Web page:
If you found yourself dating The Good Place’s English actress Jameela Jamil, and if you could, I am sure you’d write “I’ll Come To” -a beautiful, deeply happy experience from 2019. It makes James Blake’s brooding, light baritone, much hated sadboy moniker nonsensical and his minimalistic electronic sound colorful and a dream. “I’ll Come To” is from his prior album 2019’s, Assume Form, a good album for sure but not the sum of its parts. 2021’s Friends That Break Your Heart, his fifth album, is better. It doesn’t peak high enough but it is, indeed, the sum of its parts, and it stands up exceedingly well next to his previous four albums.
Blake adds the intensity of Scott Walker to the melodic grace of The Walker Brothers, he keeps things reflexively simple on the surface so you can’t miss the song of the song while his production and arrangement are deceptive and filled with touches that second as hooks (try the clapping on “Funeral”), while he still has his romantic high hills even when that high horse is remembering an ex it isn’t that sad; a maturing of romantic conceptualism. Blake is the least pretentious and arrogant of musicians (see his hysterical video with Finneas Eilish above), that self-deprecation is very English and improves all his work.
Although a stinker of a live performer (here), it is that mumbling in the dark that makes him beloved of so many rappers: Kanye West, Jay Z, Travis Scott have all searched him out. He has a sound that when broken down to backing tracks adds depth. And while the featured artists on Friends That Break Your Heart are minimal, at the very least SZA is an excellent add on the breathy beaut “Coming Back”.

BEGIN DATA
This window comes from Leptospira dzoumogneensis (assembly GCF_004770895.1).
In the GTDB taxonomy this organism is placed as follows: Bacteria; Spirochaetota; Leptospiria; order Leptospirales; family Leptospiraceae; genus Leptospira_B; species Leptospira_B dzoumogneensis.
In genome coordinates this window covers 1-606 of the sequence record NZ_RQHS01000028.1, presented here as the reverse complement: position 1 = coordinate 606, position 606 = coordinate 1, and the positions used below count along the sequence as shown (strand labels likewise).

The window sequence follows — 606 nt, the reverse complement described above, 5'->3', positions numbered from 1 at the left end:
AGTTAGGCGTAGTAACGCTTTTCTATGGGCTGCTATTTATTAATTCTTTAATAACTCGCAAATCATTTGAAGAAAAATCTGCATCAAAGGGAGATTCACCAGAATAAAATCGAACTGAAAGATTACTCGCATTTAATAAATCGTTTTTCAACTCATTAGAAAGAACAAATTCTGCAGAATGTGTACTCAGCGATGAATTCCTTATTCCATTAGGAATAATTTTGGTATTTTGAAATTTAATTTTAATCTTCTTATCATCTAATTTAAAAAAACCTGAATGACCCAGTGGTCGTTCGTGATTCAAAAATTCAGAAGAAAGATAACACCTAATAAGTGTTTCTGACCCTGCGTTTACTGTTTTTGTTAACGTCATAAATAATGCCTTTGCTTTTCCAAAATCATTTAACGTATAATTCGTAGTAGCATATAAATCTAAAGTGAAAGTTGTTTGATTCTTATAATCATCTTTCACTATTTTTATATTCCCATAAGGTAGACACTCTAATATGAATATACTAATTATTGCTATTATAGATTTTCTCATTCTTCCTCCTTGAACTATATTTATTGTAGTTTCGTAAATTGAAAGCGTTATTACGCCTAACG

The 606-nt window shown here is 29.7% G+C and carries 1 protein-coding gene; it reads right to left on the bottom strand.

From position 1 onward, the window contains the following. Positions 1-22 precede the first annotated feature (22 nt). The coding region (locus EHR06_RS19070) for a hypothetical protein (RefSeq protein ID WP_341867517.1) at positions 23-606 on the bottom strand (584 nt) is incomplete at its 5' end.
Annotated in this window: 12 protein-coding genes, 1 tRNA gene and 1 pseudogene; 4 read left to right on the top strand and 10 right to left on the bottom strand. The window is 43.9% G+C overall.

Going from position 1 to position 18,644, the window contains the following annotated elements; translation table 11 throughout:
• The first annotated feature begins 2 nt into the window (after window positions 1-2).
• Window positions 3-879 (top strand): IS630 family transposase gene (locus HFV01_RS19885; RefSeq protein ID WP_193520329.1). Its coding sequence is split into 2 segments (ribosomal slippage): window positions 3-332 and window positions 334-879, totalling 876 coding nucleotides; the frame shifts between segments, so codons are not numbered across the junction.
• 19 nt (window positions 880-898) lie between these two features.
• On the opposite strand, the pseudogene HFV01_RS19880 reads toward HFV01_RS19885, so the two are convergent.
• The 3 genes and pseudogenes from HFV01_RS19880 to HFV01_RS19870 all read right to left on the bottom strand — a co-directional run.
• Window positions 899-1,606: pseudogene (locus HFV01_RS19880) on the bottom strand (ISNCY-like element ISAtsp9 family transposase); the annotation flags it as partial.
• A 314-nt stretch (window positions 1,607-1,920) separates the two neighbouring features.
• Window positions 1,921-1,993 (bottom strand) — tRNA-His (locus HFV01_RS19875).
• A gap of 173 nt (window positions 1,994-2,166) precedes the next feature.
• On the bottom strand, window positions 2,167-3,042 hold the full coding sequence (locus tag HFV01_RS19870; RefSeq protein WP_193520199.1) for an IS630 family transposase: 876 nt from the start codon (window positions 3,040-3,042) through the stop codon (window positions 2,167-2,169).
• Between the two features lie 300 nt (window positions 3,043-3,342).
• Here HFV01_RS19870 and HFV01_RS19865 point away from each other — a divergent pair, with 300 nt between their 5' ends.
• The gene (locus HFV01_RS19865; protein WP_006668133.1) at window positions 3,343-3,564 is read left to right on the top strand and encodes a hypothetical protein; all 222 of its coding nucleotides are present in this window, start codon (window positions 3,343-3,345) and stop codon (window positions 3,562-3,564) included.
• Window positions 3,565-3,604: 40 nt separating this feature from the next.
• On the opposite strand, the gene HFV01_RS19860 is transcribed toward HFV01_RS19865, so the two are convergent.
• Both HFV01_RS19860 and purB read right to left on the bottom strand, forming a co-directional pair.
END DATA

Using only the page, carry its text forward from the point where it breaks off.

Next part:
Third time through the album, I love the lot. Blake isn’t that old, he is just 33, and his improvement over a decade has been a steady leaning away from ambience and minimalism to a commercial sound that loses nothing. This is a major achievement and, since I haven’t seen him on stage since 2013 so who knows… maybe he has decided to turn up the lights and get from behind his PC? Maybe we should all come there too the next time he’s on stage?
From The Old Rivalries Never Die They Just Become Clickbait Department: The Beatles Versus The Rolling Stones (For Idiots)
The Beatles are Shakespearean in their greatness, the Stones a touch more Francis Bacon
a mini Punk Rock Bowling
The Viking warrior of Rock-n-Roll, Norwegian born superstar Rocky Kramer holds the very soul of music in his heart.
Rockstar Review: Steven P. Hamm
a lame 94K EAUs
sounds like Paul McCartney’s early 70s be bopping vibe as covered by the Meters
distinct and wondrous without being obvious or obnoxious
except for the title track the songs are on vacation
simultaneously self-effacing and egomaniacs
essentially a disco remix of “Rocket Man” featuring one of the the UK’s biggest stars…